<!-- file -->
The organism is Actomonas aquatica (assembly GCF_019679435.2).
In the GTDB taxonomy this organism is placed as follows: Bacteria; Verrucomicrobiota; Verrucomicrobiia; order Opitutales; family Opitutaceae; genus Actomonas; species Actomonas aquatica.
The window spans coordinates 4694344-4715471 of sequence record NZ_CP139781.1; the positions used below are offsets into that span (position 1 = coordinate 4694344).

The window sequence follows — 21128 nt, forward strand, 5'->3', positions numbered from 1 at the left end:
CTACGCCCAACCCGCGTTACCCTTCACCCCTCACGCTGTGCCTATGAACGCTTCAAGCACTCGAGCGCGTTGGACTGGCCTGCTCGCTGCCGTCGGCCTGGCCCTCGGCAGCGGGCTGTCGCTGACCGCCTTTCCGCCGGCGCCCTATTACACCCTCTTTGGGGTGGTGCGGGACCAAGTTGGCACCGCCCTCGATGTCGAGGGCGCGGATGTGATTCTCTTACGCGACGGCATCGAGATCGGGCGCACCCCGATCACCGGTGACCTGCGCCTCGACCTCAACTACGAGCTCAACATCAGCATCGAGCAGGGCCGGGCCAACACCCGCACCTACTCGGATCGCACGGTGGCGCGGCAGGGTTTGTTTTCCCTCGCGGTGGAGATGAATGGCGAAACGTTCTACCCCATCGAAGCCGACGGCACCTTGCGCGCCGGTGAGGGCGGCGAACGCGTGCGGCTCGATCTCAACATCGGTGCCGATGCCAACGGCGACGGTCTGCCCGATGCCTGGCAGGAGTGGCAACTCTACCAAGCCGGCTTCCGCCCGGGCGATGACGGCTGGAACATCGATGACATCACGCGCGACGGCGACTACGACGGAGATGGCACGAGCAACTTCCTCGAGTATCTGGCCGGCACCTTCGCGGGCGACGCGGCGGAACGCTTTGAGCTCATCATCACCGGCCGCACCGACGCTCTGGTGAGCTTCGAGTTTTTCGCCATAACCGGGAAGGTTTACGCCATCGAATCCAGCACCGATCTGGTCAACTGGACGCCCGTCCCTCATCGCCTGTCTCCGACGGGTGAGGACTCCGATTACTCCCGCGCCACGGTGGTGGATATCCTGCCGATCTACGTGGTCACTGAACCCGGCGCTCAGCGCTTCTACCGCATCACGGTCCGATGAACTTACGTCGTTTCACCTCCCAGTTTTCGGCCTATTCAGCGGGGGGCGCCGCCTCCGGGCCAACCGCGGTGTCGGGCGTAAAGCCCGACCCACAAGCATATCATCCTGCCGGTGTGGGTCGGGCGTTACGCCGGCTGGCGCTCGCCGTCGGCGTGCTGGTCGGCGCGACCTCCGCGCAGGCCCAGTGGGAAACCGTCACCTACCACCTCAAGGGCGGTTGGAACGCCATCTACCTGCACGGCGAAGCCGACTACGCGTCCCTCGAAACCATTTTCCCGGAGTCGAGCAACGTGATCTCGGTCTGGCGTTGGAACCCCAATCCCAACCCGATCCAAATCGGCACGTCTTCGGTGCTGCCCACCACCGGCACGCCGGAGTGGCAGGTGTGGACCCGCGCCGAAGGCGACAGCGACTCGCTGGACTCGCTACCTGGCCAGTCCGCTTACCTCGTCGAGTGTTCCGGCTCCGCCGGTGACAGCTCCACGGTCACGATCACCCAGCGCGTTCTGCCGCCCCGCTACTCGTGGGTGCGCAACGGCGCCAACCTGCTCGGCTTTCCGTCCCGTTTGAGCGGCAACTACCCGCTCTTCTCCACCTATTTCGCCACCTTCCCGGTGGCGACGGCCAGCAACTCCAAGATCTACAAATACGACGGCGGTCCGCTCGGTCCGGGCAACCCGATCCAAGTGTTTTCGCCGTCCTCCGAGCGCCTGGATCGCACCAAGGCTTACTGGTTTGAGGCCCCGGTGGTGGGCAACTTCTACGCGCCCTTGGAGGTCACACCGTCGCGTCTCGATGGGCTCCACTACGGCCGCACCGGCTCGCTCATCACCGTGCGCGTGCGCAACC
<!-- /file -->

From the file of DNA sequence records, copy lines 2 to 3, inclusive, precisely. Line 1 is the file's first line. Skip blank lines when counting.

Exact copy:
In the GTDB taxonomy this organism is placed as follows: Bacteria; Verrucomicrobiota; Verrucomicrobiia; order Opitutales; family Opitutaceae; genus Actomonas; species Actomonas aquatica.
The window spans coordinates 4694344-4715471 of sequence record NZ_CP139781.1; the positions used below are offsets into that span (position 1 = coordinate 4694344).